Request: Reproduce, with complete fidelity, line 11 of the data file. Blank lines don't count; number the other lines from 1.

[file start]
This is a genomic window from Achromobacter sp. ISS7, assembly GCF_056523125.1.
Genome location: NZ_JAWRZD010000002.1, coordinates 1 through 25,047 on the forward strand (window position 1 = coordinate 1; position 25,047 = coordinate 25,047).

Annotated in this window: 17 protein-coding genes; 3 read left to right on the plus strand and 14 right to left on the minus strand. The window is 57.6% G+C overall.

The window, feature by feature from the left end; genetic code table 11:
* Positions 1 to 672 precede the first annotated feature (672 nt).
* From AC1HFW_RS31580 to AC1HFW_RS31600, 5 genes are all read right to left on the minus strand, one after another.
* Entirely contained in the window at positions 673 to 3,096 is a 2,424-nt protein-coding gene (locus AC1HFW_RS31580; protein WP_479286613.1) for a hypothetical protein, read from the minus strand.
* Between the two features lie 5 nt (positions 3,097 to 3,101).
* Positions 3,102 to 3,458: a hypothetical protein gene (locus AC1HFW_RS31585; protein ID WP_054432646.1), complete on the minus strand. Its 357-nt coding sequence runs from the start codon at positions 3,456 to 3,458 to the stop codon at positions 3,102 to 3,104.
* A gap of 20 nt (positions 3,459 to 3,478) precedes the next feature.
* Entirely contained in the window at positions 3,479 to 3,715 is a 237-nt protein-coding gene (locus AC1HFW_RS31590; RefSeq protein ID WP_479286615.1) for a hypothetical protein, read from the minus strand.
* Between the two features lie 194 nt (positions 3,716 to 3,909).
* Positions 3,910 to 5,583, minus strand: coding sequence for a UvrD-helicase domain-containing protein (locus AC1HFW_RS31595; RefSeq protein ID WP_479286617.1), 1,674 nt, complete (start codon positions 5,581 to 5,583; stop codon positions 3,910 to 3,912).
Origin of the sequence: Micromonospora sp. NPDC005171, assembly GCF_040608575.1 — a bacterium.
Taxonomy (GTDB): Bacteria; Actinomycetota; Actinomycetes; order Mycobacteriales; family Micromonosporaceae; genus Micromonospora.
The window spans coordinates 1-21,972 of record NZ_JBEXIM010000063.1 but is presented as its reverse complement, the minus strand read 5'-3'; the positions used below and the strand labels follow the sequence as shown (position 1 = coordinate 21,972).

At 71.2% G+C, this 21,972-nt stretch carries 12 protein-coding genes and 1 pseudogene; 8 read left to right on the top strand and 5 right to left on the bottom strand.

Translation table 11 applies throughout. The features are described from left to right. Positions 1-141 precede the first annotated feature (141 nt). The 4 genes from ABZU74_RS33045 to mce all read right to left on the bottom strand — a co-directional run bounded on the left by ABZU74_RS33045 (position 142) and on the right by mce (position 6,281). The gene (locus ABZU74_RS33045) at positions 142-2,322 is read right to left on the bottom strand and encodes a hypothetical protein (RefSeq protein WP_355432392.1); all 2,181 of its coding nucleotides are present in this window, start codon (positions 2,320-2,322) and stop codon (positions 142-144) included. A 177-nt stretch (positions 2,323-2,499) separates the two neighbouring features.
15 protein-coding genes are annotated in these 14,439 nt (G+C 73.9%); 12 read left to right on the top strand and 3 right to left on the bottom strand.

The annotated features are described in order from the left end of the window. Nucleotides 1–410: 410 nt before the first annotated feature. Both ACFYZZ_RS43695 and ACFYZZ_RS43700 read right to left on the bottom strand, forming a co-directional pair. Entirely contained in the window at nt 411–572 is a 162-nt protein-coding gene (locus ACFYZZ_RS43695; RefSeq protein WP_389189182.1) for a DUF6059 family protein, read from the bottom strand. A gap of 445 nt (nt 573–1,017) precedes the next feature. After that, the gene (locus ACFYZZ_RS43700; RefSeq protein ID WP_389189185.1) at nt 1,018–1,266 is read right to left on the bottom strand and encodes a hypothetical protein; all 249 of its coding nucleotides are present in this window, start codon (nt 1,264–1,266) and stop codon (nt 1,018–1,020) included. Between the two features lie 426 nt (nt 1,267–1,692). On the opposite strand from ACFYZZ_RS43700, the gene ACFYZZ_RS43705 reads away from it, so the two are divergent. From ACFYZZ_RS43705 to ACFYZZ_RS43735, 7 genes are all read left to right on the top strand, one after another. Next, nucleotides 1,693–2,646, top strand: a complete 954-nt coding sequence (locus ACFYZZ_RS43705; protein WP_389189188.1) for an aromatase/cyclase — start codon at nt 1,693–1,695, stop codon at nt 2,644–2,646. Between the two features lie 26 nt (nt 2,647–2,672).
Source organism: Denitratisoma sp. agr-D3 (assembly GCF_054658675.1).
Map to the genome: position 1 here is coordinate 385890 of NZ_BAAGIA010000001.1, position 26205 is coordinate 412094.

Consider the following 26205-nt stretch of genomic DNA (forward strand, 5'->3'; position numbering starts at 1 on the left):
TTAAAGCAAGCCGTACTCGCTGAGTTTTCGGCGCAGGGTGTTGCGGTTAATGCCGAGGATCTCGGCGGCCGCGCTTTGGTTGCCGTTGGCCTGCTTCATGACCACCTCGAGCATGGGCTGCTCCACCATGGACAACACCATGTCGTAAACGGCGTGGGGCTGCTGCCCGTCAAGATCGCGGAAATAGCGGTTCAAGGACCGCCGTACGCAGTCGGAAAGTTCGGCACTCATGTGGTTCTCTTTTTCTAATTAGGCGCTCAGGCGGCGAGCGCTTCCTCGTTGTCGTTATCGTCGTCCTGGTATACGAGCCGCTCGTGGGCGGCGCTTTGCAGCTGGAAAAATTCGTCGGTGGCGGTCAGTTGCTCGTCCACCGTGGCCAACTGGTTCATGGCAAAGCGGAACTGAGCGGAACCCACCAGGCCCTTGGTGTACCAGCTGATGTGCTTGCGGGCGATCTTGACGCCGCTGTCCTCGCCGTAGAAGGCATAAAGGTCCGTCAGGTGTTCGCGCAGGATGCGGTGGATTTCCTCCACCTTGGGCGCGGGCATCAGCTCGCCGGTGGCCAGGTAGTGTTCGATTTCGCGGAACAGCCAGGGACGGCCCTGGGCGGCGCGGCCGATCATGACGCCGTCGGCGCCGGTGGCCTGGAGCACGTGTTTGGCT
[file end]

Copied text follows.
* Entirely contained in the window at positions 3,479 to 3,715 is a 237-nt protein-coding gene (locus AC1HFW_RS31590; RefSeq protein ID WP_479286615.1) for a hypothetical protein, read from the minus strand.